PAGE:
Correspondence  |   February 2009
Residual Confounding in Observational Studies
Author Affiliations & Notes
  • Jean-Luc Fellahi, M.D., Ph.D.
  • *Centre Hospitalier Privé Saint-Martin, Caen, France.
Article Information
Correspondence   |   February 2009
Residual Confounding in Observational Studies
Anesthesiology 2 2009, Vol.110, 430. doi:10.1097/ALN.0b013e3181944aa3
Anesthesiology 2 2009, Vol.110, 430. doi:10.1097/ALN.0b013e3181944aa3
In Reply:—
We would like to thank Dr. Ho for his interest in our study.1 The propensity score used as a covariable in the second logistic regression model (covariance analysis) was not significantly associated with adverse cardiac outcome (P  < 0.15), as already mentioned in the footnote of table 4. Regardless of its P  value, we disagree with Dr. Ho that a significant propensity score would suggest residual confounding and the reference cited do not support this statement. Dr. Ho is correct when he notes that dobutamine was used predominantly in patients with a lower preoperative ejection fraction. This fact, however, does not necessarily mean that all these patients should have required inotropic support at the termination of cardiopulmonary bypass. The lack of cardiac monitoring to guide inotropic use is a major problem in daily practice, leading to possible inappropriate use of dobutamine for many patients undergoing cardiac surgery. Moreover, both EuroSCORE and left ventricular ejection fraction were relatively well balanced in table 3, which compared baseline characteristics of the subsample after matching groups on the propensity score.2 We believe that using multiple ways of propensity score adjustment with similar conclusions increases the internal validity of the present work. Of course, we agree with Dr. Ho that unknown confounders can limit the interpretation of any observational study, as we commented in the discussion section of the article, second paragraph.
At last, we would like to clarify an important remark pointed out by John Butterworth, M.D., in the Editorial View that accompanied our article.3 We have reported the results of a sensitivity analysis after exclusion of “those patients to whom nearly every clinician would administer a positive inotropic drug” with consistent results.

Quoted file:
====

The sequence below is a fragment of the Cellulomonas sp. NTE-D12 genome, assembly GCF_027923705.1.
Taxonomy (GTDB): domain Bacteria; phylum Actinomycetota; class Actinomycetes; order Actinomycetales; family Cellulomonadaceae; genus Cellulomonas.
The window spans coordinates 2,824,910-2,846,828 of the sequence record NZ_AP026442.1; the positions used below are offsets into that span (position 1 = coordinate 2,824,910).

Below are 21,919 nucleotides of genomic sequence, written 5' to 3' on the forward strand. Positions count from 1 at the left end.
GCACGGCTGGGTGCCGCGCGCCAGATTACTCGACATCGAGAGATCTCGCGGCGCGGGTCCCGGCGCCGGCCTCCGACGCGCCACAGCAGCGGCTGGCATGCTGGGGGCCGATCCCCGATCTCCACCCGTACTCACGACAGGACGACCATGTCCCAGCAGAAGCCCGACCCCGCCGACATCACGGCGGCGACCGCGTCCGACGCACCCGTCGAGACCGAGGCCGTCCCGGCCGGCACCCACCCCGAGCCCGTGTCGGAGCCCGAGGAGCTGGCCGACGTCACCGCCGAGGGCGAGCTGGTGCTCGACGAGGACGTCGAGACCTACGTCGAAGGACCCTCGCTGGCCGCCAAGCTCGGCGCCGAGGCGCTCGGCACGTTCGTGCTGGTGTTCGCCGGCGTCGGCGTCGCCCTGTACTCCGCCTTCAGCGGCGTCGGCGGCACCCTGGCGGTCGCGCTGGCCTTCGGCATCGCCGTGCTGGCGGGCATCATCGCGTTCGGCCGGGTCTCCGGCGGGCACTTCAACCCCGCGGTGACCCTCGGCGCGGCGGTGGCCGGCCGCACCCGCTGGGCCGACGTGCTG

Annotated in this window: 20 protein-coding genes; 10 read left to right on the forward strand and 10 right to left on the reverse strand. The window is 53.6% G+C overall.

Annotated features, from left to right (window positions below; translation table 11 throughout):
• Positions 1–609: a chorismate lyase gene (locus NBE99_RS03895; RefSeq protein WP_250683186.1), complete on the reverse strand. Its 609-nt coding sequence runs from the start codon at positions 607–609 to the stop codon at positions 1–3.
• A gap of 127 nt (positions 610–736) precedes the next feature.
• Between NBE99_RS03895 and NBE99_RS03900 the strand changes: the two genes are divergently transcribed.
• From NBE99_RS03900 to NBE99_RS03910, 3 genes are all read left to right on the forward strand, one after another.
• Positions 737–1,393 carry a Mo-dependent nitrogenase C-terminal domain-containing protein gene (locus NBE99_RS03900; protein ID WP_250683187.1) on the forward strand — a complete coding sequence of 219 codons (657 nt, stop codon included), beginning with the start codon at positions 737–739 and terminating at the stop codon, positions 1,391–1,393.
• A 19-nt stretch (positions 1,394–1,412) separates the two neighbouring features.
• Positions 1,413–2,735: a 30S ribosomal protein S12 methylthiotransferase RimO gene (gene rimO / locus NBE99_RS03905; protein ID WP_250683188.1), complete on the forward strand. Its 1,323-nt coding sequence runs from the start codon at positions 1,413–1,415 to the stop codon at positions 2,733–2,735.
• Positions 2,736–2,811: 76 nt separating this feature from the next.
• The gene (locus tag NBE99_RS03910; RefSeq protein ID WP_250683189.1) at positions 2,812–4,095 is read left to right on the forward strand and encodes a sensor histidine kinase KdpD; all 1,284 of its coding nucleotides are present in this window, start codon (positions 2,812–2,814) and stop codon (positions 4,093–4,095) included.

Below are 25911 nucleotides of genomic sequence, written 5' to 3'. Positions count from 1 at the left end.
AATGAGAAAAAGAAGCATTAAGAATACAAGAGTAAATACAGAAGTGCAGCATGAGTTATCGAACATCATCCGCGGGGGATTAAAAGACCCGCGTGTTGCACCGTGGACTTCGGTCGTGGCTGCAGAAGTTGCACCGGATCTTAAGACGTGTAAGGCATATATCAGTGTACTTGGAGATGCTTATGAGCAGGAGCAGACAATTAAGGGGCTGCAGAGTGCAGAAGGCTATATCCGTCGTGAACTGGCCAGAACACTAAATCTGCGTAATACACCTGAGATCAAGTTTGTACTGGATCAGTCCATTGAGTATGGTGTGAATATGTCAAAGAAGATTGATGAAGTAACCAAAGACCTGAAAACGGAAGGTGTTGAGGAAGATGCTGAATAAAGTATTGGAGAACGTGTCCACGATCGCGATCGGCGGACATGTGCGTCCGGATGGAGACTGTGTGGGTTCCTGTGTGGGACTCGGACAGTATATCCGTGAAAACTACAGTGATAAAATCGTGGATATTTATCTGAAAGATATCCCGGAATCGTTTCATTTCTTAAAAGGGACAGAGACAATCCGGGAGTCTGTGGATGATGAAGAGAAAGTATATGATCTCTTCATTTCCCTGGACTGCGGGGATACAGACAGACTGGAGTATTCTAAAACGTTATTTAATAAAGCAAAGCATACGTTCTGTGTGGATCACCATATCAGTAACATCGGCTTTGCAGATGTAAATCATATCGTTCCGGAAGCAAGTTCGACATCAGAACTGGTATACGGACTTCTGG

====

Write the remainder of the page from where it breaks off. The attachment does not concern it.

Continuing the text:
We have heard so many clinicians say regarding low doses of dobutamine: “If it does not help, it cannot hurt.” We believe it is high time to change clinical practices and elaborate guidelines for the perioperative use of inotropic agents in cardiac surgery. We also hope our study will stimulate research to confirm of refute our hypothesis-generating data, including replication in other populations. In this line, the results of our study now make the concept of a randomized trial ethically feasible.
*Centre Hospitalier Privé Saint-Martin, Caen, France.
Fellahi JL, Parienti JJ, Hanouz JL, Plaud B, Riou B, Ouattara A: Perioperative use of dobutamine in cardiac surgery and adverse cardiac outcome: Propensity-adjusted analyses. Anesthesiology 2008; 108:979–87Fellahi, JL Parienti, JJ Hanouz, JL Plaud, B Riou, B Ouattara, A
Austin PC: A critical appraisal of propensity-score matching in the medical literature between 1996 and 2003. Stat Med 2008; 27:2037–49Austin, PC
Butterworth J: Dobutamine: too dangerous for routine administration? Anesthesiology 2008; 108:973–4Butterworth, J